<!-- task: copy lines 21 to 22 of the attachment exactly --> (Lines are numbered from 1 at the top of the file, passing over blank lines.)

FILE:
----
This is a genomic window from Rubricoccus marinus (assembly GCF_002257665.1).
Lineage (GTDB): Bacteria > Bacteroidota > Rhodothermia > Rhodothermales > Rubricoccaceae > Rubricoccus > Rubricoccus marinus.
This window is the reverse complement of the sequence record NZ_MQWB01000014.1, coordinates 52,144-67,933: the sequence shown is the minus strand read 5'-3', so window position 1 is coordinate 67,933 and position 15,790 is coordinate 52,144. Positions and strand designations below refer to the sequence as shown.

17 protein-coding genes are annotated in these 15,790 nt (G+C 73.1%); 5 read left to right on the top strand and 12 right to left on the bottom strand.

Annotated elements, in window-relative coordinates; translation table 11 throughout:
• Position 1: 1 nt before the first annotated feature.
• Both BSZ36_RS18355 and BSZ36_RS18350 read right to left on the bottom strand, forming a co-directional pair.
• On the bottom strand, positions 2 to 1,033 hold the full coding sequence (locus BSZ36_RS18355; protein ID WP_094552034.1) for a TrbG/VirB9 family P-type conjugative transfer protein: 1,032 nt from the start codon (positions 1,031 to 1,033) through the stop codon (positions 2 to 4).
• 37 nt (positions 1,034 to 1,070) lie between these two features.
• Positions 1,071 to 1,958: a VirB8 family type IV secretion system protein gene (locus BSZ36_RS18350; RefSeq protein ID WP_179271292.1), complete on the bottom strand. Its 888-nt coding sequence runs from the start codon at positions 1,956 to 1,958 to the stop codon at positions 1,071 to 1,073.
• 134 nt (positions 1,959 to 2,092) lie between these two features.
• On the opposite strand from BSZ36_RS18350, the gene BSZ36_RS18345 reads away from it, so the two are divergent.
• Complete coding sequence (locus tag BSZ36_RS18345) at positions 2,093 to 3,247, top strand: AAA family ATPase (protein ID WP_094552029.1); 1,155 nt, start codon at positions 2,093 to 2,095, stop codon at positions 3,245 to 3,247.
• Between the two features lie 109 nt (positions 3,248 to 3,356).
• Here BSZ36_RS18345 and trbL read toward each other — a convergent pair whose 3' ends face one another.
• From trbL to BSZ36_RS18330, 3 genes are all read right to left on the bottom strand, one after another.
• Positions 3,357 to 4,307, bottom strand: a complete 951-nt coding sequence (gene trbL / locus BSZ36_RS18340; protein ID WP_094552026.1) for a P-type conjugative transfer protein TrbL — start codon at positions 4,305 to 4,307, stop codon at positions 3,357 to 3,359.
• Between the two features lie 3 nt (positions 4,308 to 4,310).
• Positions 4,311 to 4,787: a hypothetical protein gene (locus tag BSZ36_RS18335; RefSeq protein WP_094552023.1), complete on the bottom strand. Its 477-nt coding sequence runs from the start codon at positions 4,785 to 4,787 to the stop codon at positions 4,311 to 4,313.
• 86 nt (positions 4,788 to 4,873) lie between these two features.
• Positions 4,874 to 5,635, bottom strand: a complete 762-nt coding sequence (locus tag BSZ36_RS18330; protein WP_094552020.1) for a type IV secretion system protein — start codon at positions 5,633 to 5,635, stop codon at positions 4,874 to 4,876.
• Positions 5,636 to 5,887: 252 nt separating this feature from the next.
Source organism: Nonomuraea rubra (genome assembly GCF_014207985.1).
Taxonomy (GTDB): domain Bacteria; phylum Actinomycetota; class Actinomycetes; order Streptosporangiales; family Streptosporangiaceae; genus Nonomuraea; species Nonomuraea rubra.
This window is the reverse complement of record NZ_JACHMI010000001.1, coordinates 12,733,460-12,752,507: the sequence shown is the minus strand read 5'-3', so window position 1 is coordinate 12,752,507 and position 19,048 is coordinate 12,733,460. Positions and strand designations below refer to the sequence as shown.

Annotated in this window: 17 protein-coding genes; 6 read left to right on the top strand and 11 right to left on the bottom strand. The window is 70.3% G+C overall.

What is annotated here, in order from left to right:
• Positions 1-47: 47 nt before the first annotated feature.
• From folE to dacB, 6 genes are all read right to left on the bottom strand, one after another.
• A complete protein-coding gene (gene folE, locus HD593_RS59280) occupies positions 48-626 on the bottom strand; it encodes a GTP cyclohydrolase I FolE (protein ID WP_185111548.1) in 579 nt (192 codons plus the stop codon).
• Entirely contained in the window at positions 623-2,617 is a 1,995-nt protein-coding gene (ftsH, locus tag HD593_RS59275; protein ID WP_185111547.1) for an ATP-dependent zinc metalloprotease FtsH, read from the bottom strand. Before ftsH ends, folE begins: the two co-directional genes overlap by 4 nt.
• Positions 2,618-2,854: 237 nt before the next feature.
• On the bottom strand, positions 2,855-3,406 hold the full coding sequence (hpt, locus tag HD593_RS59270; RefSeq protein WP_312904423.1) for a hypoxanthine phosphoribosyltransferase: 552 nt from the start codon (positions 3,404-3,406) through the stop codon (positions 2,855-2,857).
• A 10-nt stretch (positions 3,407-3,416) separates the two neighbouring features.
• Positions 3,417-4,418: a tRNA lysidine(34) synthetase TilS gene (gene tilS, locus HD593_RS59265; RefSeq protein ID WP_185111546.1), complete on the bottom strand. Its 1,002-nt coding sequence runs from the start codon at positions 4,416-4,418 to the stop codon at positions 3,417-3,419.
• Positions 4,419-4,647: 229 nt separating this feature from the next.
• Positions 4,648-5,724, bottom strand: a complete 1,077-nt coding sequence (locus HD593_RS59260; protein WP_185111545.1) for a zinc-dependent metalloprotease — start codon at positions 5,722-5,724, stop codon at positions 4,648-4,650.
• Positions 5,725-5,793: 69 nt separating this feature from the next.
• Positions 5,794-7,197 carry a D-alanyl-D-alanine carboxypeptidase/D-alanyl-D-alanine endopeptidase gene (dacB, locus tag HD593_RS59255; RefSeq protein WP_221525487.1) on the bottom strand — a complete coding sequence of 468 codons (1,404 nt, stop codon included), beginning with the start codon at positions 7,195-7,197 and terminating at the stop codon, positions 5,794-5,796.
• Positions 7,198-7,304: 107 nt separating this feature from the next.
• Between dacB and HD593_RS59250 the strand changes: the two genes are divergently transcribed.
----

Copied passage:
• Positions 4,874 to 5,635, bottom strand: a complete 762-nt coding sequence (locus tag BSZ36_RS18330; protein WP_094552020.1) for a type IV secretion system protein — start codon at positions 5,633 to 5,635, stop codon at positions 4,874 to 4,876.
• Positions 5,636 to 5,887: 252 nt separating this feature from the next.